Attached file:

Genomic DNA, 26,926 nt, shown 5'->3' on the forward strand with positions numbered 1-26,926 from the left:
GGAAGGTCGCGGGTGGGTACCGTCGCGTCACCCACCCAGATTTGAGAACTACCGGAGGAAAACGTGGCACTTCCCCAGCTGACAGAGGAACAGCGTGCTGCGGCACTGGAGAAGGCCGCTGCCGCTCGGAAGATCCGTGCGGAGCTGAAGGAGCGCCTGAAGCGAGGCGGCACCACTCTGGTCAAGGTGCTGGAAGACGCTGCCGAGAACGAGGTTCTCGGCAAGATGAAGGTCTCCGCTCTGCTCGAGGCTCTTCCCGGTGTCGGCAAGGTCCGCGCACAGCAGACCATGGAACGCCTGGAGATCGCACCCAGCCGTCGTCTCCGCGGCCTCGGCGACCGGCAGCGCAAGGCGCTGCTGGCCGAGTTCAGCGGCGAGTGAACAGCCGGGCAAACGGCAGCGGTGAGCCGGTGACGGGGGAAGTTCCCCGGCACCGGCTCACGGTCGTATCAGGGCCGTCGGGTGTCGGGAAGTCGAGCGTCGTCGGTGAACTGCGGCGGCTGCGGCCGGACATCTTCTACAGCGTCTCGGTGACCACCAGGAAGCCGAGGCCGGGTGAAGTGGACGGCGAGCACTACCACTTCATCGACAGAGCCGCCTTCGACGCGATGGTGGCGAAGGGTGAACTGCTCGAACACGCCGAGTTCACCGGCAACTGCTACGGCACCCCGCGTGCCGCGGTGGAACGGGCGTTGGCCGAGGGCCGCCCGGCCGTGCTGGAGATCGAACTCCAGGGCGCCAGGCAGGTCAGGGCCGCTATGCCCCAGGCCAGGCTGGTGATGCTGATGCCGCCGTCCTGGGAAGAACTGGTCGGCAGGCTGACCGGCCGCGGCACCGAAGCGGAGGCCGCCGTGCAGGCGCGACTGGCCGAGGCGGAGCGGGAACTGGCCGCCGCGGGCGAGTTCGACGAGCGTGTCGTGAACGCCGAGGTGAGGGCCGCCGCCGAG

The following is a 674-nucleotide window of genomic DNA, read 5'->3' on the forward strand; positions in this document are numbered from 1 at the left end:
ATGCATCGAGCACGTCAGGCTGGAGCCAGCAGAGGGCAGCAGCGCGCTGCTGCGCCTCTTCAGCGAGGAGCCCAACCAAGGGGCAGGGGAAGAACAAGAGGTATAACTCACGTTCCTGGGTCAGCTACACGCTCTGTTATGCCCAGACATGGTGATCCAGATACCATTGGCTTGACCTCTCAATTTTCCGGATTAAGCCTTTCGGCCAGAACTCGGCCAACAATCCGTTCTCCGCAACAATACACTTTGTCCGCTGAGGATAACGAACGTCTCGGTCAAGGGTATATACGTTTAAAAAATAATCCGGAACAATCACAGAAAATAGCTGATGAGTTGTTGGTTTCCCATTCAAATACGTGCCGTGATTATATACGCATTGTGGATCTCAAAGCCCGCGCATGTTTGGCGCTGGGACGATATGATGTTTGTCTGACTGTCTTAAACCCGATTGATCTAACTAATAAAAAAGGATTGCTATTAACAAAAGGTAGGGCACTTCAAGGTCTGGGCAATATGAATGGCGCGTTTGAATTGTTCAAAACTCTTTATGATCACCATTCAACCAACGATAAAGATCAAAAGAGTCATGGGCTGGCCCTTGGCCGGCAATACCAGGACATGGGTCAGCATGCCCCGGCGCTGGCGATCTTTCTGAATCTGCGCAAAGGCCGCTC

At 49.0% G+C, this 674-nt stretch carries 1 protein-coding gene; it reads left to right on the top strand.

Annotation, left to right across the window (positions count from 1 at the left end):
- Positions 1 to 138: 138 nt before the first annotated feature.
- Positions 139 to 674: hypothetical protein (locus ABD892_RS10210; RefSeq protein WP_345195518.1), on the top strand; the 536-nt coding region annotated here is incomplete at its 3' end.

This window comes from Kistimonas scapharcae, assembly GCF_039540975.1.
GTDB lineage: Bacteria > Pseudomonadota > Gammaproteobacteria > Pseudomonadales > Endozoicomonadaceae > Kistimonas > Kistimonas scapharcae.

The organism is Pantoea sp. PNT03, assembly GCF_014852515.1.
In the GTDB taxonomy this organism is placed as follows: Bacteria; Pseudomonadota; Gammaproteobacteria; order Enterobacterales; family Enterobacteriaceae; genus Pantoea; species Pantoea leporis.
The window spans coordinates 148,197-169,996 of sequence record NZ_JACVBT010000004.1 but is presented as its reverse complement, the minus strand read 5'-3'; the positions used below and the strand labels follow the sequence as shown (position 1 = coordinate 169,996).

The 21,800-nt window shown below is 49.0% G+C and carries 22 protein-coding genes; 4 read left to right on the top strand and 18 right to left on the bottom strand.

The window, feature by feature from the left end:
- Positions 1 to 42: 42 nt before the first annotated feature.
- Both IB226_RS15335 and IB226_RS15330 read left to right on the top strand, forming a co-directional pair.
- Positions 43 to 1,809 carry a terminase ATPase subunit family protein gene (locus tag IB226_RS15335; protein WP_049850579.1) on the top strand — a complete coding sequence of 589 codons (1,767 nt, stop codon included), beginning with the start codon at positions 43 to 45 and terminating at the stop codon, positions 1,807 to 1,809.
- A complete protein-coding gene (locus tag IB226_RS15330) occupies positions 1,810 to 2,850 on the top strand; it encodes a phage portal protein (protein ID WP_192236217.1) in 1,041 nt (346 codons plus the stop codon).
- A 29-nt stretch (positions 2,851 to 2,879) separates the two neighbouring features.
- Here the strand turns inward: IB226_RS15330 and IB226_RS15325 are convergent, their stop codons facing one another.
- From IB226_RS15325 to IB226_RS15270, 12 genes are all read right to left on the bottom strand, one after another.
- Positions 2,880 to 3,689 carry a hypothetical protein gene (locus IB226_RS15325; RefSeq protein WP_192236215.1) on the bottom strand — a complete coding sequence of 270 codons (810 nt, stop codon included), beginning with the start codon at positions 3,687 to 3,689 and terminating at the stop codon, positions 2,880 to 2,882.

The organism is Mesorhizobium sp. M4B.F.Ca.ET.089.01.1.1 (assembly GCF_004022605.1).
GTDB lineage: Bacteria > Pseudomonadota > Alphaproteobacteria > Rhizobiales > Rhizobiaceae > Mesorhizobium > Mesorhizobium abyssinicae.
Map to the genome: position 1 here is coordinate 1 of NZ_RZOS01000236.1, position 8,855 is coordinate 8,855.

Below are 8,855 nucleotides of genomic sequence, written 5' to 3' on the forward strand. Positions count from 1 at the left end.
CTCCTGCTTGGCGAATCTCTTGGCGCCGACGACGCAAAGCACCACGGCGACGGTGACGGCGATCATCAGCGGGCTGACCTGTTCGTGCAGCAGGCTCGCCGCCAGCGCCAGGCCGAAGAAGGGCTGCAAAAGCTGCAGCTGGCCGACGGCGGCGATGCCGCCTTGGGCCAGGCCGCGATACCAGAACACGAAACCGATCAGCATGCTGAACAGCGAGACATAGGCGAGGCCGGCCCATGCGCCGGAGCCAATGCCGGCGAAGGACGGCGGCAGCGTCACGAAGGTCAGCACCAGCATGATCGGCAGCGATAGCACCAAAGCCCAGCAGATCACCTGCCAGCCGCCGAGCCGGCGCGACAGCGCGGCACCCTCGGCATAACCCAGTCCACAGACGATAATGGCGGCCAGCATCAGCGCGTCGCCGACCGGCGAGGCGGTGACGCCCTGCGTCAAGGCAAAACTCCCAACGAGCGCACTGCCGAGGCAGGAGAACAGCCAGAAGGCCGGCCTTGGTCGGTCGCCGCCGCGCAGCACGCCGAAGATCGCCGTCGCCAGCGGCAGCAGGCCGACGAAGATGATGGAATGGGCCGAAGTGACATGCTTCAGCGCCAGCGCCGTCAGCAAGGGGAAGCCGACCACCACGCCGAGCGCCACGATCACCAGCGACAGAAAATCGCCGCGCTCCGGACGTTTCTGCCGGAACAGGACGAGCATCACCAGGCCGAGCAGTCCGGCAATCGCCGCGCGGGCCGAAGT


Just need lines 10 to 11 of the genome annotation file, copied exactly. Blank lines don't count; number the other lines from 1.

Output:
GTDB lineage: Bacteria > Pseudomonadota > Gammaproteobacteria > Pseudomonadales > Endozoicomonadaceae > Kistimonas > Kistimonas scapharcae.

The organism is Pantoea sp. PNT03, assembly GCF_014852515.1.